"Ciao Bella Gente!" Welcome to another issue of the most famous travelers' guide to Italy, "Only In Italy!"
I very much enjoy your site and newsletters. I have a question about your mail a mafia threat. My daughters birthday is coming up in March and was wondering if you have something I can have mailed to her about the cheap presents I get for my birthday from her and the good ones I get her? She is going to be 15 years old. Thank you. Domenick
Thanks for your letter, Domenick.
We sincerely don't think that our "Corleone Consultant" letters would be the perfect gift for a 15-year-old however you can show her the love only a parent could by taking into consideration the following wise advice from one of our uncles.
Uncle Ugo always preaches to his kids about how life sucks. Everyday when his kids leave the house, he hides by the door and trips them right before they get on the school bus. He says, "My dear children, thatís the best lesson a father could give his children. Life sucks."
Enjoy the issue, keep writing and Grazie!
Rome - January 19, 2007 - Sandwiched between temperate Europe and African heat, Italy is on the front line of climate change and is witnessing a rise in tropical diseases such as malaria and tick-borne encephalitis, a new report says.
Italy was declared free of malaria in 1970, but it is making a comeback, said the Italian environmental organization Legambiente. Tick-borne encephalitis, a virus that attacks the nerve system, is also on the way back. While only 18 cases had been reported before 1993, 100 have been since, mostly around Venice.
A third ailment, visceral leishmaniasis, carried by sandflies and potentially fatal, is expanding rapidly, the report added. Cases in Italy have risen to 150 a year from 50 before 2000, with the southern region of Campania a hot spot.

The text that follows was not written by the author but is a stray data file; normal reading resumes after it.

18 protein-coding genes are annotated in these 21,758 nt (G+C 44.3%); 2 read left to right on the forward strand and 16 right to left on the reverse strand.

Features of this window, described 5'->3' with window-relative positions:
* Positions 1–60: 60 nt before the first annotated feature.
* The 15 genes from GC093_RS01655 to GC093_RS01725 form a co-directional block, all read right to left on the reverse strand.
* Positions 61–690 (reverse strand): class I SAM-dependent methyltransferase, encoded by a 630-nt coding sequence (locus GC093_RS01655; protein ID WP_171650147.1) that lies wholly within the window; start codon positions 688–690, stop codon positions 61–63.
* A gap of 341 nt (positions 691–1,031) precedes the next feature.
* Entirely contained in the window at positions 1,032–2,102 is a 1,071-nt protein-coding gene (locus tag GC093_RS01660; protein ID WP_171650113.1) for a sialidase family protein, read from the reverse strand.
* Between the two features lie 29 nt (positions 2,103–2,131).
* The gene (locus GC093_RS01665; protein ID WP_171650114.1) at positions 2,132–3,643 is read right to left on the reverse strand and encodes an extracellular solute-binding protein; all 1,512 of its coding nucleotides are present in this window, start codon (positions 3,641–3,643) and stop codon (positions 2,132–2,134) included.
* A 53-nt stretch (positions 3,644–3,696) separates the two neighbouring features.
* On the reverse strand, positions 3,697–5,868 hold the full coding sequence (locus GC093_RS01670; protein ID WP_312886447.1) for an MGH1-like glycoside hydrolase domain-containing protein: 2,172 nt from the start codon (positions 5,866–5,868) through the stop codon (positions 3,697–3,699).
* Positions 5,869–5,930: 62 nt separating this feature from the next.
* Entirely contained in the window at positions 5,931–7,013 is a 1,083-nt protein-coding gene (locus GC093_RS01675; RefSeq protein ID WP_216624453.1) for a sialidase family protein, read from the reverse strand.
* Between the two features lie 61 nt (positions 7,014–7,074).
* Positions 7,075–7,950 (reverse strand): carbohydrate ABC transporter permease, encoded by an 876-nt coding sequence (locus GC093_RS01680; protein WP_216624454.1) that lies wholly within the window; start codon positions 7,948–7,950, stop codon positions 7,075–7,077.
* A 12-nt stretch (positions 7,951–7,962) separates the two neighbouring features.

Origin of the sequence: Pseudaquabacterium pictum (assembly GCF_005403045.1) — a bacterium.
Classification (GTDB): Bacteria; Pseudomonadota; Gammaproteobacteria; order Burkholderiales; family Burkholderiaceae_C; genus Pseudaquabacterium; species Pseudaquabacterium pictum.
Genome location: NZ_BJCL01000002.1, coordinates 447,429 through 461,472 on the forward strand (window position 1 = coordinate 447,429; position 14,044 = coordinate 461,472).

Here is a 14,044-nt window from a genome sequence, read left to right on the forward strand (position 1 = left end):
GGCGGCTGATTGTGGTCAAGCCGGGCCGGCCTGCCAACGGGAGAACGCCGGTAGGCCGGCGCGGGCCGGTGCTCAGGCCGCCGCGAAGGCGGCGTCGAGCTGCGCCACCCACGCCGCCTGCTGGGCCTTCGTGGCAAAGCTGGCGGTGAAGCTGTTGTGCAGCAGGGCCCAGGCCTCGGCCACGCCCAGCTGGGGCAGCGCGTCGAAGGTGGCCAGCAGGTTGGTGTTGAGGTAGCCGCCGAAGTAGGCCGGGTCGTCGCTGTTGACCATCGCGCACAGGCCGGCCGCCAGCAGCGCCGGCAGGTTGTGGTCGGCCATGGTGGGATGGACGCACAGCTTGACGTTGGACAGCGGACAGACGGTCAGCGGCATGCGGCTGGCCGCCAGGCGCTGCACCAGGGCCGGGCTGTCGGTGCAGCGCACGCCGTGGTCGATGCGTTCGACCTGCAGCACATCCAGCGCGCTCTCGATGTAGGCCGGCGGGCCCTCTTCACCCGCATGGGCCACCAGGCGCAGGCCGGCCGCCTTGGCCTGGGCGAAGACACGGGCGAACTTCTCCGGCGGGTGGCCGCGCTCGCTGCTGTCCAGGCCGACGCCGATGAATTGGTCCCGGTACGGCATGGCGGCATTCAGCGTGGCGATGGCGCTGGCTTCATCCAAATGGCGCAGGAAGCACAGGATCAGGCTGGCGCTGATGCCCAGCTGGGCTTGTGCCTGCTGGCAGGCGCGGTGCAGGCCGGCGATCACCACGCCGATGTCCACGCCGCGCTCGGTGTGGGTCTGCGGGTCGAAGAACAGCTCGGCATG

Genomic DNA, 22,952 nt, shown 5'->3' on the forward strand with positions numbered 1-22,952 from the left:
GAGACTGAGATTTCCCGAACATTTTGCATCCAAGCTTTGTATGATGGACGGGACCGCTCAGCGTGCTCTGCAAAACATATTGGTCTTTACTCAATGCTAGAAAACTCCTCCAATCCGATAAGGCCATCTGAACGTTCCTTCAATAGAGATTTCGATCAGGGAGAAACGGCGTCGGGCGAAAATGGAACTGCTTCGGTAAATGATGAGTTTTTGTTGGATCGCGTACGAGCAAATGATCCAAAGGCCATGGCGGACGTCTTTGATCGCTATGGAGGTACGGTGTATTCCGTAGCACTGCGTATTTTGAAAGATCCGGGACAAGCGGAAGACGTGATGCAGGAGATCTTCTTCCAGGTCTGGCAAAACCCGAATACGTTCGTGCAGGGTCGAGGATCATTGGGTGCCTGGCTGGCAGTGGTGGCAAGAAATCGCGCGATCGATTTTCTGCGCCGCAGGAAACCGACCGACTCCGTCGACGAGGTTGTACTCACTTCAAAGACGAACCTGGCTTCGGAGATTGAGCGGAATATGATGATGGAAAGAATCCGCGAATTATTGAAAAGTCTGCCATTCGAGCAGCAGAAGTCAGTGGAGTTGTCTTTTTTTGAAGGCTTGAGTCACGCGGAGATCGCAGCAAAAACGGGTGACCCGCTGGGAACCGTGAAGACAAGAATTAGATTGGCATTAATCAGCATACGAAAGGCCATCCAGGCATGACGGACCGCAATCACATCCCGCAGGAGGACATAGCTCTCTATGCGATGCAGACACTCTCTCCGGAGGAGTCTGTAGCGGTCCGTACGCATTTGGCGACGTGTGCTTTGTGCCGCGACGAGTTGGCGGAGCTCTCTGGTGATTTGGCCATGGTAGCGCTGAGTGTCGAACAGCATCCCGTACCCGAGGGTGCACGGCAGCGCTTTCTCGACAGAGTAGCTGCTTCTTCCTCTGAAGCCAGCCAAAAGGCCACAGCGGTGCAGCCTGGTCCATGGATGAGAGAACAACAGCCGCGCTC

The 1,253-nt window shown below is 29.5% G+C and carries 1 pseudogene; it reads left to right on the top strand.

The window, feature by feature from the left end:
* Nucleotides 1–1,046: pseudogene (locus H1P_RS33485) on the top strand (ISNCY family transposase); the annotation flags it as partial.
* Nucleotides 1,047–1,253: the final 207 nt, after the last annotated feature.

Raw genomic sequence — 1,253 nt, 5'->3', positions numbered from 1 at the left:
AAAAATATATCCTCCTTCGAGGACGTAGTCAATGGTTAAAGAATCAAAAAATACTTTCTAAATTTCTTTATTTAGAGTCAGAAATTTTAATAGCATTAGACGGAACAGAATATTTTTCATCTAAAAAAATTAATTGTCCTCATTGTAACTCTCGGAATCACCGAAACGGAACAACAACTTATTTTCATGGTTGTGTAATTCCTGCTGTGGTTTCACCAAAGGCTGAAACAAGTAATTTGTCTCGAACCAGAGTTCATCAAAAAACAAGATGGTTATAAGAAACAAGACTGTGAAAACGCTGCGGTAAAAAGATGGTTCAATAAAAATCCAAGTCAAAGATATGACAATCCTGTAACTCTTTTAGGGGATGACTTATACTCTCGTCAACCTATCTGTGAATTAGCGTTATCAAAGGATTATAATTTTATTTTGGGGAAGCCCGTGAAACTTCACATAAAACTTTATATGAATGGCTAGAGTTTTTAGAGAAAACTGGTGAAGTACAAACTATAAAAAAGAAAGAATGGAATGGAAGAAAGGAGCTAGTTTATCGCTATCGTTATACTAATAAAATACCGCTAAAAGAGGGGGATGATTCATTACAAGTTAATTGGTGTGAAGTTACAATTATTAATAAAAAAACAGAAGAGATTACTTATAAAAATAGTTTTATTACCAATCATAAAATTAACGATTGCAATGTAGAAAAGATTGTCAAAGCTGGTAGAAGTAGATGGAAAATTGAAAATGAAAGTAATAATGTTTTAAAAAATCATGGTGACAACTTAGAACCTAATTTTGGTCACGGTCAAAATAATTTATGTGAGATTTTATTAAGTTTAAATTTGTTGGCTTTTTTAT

Of six sustained droughts in Italy in the past 60 years four have occurred since 1990. The average temperature has increased by 0,4 Celsius in the north in 20 years and by 0,7 Celsius in the south. Ten million hectares are at risk of desertification.
Twenty percent of the fish now swimming in the Mediterranean, including barracuda, are types that have migrated from the Red Sea as water temperatures rise.
"We are at the southern edge of the globe's temperate area and that is why Italy is being particularly hit by the collapse of the climatic equilibrium, said Legambiente's director general, Francesco Ferrante.Ah...Non mi sento tanto bene.
Visiting Italy? Your "Only In Italy" Guide to Survival:
1.) Protect Yourself: If you are traveling overseas to a malaria-risk area like Italy, visit your health care provider four weeks to six weeks before leaving for any necessary vaccinations, as well as a prescription for an anti malarial drug.
2.) Wear insect repellent to prevent mosquito, other insect bites and Italian vendors pushing expensive souvenir crap. To prevent malaria, wear insect repellent if outdoors between dusk and dawn when the Italian mosquito that transmits malaria is singing and biting.
3.) Wear long pants and long-sleeved clothing (Italian designer clothes are optional). A comfortable tick collar would not hurt.